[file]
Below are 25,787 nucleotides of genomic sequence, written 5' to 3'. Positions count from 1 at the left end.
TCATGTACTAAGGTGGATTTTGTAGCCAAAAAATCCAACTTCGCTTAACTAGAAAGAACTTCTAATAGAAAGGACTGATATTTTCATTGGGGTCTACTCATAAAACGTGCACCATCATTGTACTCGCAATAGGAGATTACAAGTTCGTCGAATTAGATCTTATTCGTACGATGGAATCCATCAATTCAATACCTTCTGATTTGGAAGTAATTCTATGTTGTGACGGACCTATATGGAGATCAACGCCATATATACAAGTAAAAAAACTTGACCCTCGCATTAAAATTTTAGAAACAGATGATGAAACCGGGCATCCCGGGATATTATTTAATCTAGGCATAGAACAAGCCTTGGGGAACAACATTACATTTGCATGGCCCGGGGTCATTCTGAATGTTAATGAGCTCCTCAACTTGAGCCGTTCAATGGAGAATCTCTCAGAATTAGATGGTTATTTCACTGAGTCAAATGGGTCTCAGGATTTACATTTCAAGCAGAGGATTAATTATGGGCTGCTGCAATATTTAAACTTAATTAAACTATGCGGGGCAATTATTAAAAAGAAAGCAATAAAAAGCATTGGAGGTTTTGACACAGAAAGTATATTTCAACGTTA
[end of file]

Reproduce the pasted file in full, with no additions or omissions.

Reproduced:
Below are 25,787 nucleotides of genomic sequence, written 5' to 3'. Positions count from 1 at the left end.
TCATGTACTAAGGTGGATTTTGTAGCCAAAAAATCCAACTTCGCTTAACTAGAAAGAACTTCTAATAGAAAGGACTGATATTTTCATTGGGGTCTACTCATAAAACGTGCACCATCATTGTACTCGCAATAGGAGATTACAAGTTCGTCGAATTAGATCTTATTCGTACGATGGAATCCATCAATTCAATACCTTCTGATTTGGAAGTAATTCTATGTTGTGACGGACCTATATGGAGATCAACGCCATATATACAAGTAAAAAAACTTGACCCTCGCATTAAAATTTTAGAAACAGATGATGAAACCGGGCATCCCGGGATATTATTTAATCTAGGCATAGAACAAGCCTTGGGGAACAACATTACATTTGCATGGCCCGGGGTCATTCTGAATGTTAATGAGCTCCTCAACTTGAGCCGTTCAATGGAGAATCTCTCAGAATTAGATGGTTATTTCACTGAGTCAAATGGGTCTCAGGATTTACATTTCAAGCAGAGGATTAATTATGGGCTGCTGCAATATTTAAACTTAATTAAACTATGCGGGGCAATTATTAAAAAGAAAGCAATAAAAAGCATTGGAGGTTTTGACACAGAAAGTATATTTCAACGTTA